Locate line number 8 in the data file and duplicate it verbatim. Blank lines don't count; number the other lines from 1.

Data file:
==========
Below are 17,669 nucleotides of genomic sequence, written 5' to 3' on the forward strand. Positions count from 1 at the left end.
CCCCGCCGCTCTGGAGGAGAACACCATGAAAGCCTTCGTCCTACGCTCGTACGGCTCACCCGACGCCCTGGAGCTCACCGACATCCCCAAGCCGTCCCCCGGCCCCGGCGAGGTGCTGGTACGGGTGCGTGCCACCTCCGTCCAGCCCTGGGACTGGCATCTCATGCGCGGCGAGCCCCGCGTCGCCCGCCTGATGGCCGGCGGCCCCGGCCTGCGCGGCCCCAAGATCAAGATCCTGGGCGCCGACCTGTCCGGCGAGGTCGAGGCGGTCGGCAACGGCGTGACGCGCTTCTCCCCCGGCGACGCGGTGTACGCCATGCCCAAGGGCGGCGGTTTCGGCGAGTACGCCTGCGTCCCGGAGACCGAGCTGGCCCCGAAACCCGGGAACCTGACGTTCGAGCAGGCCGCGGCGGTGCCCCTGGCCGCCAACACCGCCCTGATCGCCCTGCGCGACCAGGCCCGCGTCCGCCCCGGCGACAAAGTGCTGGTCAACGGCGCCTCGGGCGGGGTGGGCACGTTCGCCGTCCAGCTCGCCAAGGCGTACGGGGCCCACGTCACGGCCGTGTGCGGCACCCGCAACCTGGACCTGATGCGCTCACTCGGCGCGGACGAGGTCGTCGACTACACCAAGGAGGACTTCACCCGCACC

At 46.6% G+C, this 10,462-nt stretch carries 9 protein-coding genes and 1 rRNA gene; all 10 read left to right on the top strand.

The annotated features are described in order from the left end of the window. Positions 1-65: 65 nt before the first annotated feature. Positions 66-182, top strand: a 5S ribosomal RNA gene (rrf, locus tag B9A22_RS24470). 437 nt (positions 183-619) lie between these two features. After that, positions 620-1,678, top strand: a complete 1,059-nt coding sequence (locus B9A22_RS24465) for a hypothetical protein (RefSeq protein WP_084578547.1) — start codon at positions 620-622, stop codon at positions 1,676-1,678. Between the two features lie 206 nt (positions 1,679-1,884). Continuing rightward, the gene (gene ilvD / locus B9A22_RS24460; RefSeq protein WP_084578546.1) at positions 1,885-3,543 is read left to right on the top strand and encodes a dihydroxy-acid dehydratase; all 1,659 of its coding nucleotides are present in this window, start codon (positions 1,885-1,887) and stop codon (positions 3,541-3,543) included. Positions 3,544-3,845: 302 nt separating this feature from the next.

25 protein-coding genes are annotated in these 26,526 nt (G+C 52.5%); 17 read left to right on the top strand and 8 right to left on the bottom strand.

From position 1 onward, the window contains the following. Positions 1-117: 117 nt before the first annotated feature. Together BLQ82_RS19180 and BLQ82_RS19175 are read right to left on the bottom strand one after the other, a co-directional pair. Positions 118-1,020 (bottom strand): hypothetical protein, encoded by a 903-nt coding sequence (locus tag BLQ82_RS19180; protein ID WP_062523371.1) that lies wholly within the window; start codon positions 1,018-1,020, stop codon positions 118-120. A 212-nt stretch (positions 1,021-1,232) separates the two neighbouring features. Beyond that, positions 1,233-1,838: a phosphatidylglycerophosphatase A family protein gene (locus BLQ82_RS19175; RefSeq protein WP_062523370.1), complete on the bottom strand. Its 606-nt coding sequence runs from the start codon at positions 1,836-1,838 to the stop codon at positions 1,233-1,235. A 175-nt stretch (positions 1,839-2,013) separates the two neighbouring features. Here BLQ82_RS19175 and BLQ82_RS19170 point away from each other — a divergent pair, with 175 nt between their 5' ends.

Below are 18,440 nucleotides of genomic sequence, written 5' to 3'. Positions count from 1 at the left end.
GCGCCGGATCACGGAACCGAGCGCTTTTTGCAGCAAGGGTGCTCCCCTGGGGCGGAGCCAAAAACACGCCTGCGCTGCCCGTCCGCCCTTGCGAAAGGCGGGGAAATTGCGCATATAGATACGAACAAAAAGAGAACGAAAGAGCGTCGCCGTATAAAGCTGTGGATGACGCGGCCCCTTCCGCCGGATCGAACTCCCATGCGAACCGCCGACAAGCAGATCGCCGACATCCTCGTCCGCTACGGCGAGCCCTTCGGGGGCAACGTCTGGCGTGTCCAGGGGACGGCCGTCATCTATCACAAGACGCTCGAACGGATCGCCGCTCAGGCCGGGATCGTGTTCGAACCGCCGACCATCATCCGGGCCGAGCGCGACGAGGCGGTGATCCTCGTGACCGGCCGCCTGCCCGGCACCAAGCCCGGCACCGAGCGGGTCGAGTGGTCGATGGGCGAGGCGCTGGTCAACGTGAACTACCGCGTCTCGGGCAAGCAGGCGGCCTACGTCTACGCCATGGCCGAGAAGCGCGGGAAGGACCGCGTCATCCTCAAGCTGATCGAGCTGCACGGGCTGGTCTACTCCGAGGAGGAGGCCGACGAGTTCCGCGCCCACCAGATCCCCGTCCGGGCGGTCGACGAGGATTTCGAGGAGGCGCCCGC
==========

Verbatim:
GCGCCGGATCACGGAACCGAGCGCTTTTTGCAGCAAGGGTGCTCCCCTGGGGCGGAGCCAAAAACACGCCTGCGCTGCCCGTCCGCCCTTGCGAAAGGCGGGGAAATTGCGCATATAGATACGAACAAAAAGAGAACGAAAGAGCGTCGCCGTATAAAGCTGTGGATGACGCGGCCCCTTCCGCCGGATCGAACTCCCATGCGAACCGCCGACAAGCAGATCGCCGACATCCTCGTCCGCTACGGCGAGCCCTTCGGGGGCAACGTCTGGCGTGTCCAGGGGACGGCCGTCATCTATCACAAGACGCTCGAACGGATCGCCGCTCAGGCCGGGATCGTGTTCGAACCGCCGACCATCATCCGGGCCGAGCGCGACGAGGCGGTGATCCTCGTGACCGGCCGCCTGCCCGGCACCAAGCCCGGCACCGAGCGGGTCGAGTGGTCGATGGGCGAGGCGCTGGTCAACGTGAACTACCGCGTCTCGGGCAAGCAGGCGGCCTACGTCTACGCCATGGCCGAGAAGCGCGGGAAGGACCGCGTCATCCTCAAGCTGATCGAGCTGCACGGGCTGGTCTACTCCGAGGAGGAGGCCGACGAGTTCCGCGCCCACCAGATCCCCGTCCGGGCGGTCGACGAGGATTTCGAGGAGGCGCCCGC